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Country Development Cooperation Strategy

The USAID/Honduras Country Development Cooperation Strategy (CDCS) goal is a more prosperous and safer Honduras that advances inclusive social and economic development among vulnerable populations.

Honduras' fragile democracy is increasingly threatened by alarming levels of crime and violence, high levels of poverty and food insecurity, corruption, and generally weak governance. These threats to citizen security and economic development are so severe that the Government of Honduras (GOH) has requested outside assistance to address them. Failure to adequately counter these threats directly impacts U.S. security and other national interests. The USAID/Honduras Country Development Cooperation Strategy (CDCS) goal is a more prosperous and safer Honduras that advances inclusive social and economic development among vulnerable populations. USAID /Honduras' emphasis extends to the social and economic development of vulnerable populations, those most at risk of crime and violence and those living below the poverty line, within Honduras to ensure that the economic trajectory of the country is not only upward but also equitable, inclusive, and sustainable. In order to achieve the CDCS goal, USAID will work towards three Development Objectives (DOs):

  • DO 1: Citizen Security Increased For Vulnerable Populations In Urban, High-Crime Areas
  • DO 2: Extreme Poverty Sustainably Reduced For Vulnerable Populations In Western Honduras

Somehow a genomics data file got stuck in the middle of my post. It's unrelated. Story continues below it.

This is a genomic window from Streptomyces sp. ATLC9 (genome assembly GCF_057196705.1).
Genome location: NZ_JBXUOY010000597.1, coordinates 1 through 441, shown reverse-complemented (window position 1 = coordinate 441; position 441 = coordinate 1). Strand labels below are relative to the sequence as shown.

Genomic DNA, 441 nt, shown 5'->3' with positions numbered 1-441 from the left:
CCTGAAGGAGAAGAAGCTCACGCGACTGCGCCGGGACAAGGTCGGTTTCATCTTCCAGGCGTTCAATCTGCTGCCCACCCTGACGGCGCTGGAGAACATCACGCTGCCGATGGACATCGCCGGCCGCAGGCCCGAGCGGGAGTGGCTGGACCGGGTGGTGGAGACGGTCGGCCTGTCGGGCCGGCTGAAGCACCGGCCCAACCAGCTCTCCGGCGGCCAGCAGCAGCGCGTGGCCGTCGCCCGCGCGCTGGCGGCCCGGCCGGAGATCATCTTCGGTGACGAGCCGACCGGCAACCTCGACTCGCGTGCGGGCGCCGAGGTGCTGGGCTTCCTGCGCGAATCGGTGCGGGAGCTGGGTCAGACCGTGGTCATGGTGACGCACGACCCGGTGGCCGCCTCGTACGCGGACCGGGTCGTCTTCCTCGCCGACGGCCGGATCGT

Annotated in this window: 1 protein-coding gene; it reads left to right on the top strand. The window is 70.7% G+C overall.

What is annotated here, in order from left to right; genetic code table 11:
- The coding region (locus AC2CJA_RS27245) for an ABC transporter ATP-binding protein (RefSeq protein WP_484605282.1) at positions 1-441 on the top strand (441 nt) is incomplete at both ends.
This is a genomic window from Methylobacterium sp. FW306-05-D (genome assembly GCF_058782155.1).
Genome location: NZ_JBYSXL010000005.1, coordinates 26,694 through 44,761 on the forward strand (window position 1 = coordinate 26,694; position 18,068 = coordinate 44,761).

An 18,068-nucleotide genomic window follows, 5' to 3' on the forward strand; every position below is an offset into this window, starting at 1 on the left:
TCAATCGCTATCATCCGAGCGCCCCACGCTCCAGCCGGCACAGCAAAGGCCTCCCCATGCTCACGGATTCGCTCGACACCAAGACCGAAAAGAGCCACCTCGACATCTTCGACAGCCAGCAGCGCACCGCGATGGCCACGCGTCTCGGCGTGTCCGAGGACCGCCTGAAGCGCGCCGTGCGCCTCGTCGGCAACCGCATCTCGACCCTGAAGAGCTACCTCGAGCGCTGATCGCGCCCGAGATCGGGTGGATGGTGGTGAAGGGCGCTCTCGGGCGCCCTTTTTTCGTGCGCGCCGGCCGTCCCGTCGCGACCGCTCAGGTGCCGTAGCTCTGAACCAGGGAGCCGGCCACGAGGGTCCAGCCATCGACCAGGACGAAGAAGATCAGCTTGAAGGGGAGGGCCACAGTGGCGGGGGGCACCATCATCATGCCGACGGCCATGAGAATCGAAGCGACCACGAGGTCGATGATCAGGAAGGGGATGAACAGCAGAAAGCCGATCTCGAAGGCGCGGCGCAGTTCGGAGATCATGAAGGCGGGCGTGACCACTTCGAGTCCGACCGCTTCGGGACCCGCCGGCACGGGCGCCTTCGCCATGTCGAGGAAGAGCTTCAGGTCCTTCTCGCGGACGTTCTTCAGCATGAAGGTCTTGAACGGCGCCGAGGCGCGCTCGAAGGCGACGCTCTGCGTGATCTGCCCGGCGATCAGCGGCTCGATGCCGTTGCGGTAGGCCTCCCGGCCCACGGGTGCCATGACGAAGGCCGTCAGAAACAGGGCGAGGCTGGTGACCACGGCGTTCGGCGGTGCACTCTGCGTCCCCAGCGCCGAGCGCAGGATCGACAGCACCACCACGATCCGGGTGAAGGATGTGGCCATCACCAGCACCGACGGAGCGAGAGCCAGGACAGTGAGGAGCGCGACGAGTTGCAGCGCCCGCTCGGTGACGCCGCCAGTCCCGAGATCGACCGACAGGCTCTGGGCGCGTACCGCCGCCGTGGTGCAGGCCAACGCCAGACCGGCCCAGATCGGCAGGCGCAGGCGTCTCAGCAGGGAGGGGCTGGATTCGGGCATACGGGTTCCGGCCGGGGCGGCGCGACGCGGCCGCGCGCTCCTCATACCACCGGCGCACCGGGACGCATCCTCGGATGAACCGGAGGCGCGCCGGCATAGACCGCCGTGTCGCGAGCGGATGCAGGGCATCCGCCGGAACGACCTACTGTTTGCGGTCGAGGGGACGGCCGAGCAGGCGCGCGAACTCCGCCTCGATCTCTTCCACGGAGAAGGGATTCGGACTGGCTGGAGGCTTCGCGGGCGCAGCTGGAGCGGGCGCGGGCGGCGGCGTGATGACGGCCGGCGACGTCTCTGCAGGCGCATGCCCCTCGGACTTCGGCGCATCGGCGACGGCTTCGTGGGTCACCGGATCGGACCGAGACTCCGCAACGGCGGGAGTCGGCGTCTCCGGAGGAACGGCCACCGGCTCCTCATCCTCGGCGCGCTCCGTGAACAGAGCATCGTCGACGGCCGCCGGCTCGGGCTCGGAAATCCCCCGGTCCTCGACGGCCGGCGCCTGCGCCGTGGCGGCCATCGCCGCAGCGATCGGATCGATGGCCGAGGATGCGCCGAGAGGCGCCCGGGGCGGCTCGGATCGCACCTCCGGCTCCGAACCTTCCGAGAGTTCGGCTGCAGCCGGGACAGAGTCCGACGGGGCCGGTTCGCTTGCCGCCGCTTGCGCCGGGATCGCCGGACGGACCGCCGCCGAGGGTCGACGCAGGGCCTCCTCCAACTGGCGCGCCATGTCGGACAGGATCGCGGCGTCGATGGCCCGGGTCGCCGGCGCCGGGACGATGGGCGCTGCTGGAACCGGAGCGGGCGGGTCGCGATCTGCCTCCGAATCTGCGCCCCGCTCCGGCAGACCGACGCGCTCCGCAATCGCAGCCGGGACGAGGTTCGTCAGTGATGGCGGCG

• DO 3: National-level public administration is more transparent and accountable

The CDCS in many ways anticipated the principles of the U.S. Strategy for Engagement in Central America, approved by the U.S. National Security Council in late 2014. The three pillars of security, prosperity, and governance are reflected in our CDCS: security issues are reflected for the most part in Development Objective 1; prosperity as it relates to poverty reduction is reflected in Development Objective 2; and governance is both integrated throughout DO1 and DO2 and is also reflected in DO3 with its focus on strengthening national-level public administration and enhancing civil society’s influence on government decision-making. Complementing the USG strategy, the GOH, together with the Governments of El Salvador and Guatemala, presented their own strategy, the Alliance for Prosperity, which calls for more rapid economic growth to mitigate poverty and crime in order to reduce the underlying causes behind migration to the USA. The USAID/Honduras CDCS for FYs 2015-2019 also reflects the goals of the U.S. Embassy’s FY 2014-2016 and FY 2017-2019 Integrated Country Strategies. Indeed, the momentum that has led to increased attention to the serious issues that persist in Honduras provides an opportunity for USAID/Honduras to strategically utilize additional resources resulting from the implementation of these regional plans.

In pursuit of the development goal, USAID collaborates and coordinates with a cross-sector of actors involved in resolving development challenges in Honduras. This includes other USG agencies such as the State Department’s Bureau of International Narcotics and Law Enforcement Affairs, the Departments of Agriculture and the Treasury, and the Millennium Challenge Corporation, as well as USG security and defense agencies. The success of this strategy will also rely upon strong partnerships with the GOH at national and local levels, community organizations and civil society, and the private sector.

Last updated: July 31, 2017

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